Americans are in more danger of terrorist attacks than ever before, the leaders of congressional intelligence panels said on Sunday.
“The threat level has never been more diverse than it is today,” Rep. Mike Rogers (R-Mich.), the chairman of the House Intelligence Committee, told CNN’s Candy Crowley on "State of the Union."
“The more efforts [extremists] try, the more perfect you have to be in trying to stop something, and that's a challenge," he said.
Rogers and Sen. Dianne FeinsteinDianne FeinsteinOvernight Cybersecurity: Hackers hit Brexit petition Senate Intel leader: ISIS using encrypted apps to plan attacks Meet the man who sparked the Democratic revolt on guns MORE (D-Calif.), the chairwoman of the Senate Intelligence Committee, discussed threats from terrorists with greater numbers and evolving methods.
“There are more groups than ever and there is huge malevolence out there,” Feinstein said. “The fatalities are way up, the numbers [of attacks] are way up, there are new bombs – very big bombs -- trucks being reinforced for those bombs; bombs can get through magnetometers [and onto planes].”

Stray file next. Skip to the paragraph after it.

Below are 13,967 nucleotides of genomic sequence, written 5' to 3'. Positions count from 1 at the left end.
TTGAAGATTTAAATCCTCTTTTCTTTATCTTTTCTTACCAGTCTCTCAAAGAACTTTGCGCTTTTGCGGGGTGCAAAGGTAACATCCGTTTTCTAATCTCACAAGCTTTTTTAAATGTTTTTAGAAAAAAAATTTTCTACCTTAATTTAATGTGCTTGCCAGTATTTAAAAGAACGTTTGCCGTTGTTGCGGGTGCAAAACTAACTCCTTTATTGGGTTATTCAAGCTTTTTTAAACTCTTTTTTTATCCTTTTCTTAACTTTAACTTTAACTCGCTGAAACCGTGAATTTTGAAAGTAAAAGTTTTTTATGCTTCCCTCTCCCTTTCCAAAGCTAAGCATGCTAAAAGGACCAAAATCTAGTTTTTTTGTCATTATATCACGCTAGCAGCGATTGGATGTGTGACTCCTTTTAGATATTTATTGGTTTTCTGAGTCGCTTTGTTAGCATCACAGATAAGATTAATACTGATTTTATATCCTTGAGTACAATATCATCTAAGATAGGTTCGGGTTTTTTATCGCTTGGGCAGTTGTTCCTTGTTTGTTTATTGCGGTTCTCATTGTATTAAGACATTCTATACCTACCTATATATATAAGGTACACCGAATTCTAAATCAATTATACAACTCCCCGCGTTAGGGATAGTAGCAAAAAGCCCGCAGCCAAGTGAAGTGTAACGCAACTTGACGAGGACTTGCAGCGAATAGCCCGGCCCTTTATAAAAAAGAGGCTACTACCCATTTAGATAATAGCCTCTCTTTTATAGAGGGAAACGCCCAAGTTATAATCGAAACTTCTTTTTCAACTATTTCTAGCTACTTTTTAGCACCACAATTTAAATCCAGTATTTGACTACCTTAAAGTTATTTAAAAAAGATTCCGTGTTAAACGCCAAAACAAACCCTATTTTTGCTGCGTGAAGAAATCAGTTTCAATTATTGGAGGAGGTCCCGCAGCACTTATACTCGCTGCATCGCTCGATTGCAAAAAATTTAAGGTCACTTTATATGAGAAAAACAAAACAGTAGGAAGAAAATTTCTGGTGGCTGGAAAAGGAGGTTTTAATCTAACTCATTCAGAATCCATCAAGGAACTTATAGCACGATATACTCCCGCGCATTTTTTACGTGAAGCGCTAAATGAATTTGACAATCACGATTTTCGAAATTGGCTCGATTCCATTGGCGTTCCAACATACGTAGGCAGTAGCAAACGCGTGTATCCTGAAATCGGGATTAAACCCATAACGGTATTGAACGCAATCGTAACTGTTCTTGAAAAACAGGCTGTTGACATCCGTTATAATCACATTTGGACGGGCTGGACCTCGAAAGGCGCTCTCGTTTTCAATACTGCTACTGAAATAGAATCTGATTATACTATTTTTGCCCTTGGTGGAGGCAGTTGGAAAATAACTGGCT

And Feinstein said that groups are becoming more determined.
“There is a real displaced aggression within this fundamentalist, jihadist Islamic community. And that is, the West is responsible for all the things that are going wrong," she said.
The lawmakers argued that questions about the activities of the U.S. intelligence community only damage its ability to thwart these attacks, which, Rogers says, could become smaller and more frequent.
“We're fighting amongst ourselves here in this country about the role of our intelligence community that is having an impact on our ability to stop threats. So we've got to shake ourselves out of this pretty soon and understand that our intelligence services are not the bad guys,” Rogers said.
Since former National Security Agency contractor Edward Snowden began leaking classified intelligence documents in June, a national debate has been stirring about what activities the NSA and other agencies are engaging in and how much of American’s private information is available to them.
Terrorist cells in the agency’s crosshairs are becoming more determined than ever and, Rogers says, more complacent with smaller attacks.
"I think people think, 'Oh we've got this thing beat, It's kinda over. We don't have to worry about al Qaeda anymore,'" he said. "What we see is, that's really not the case," he added.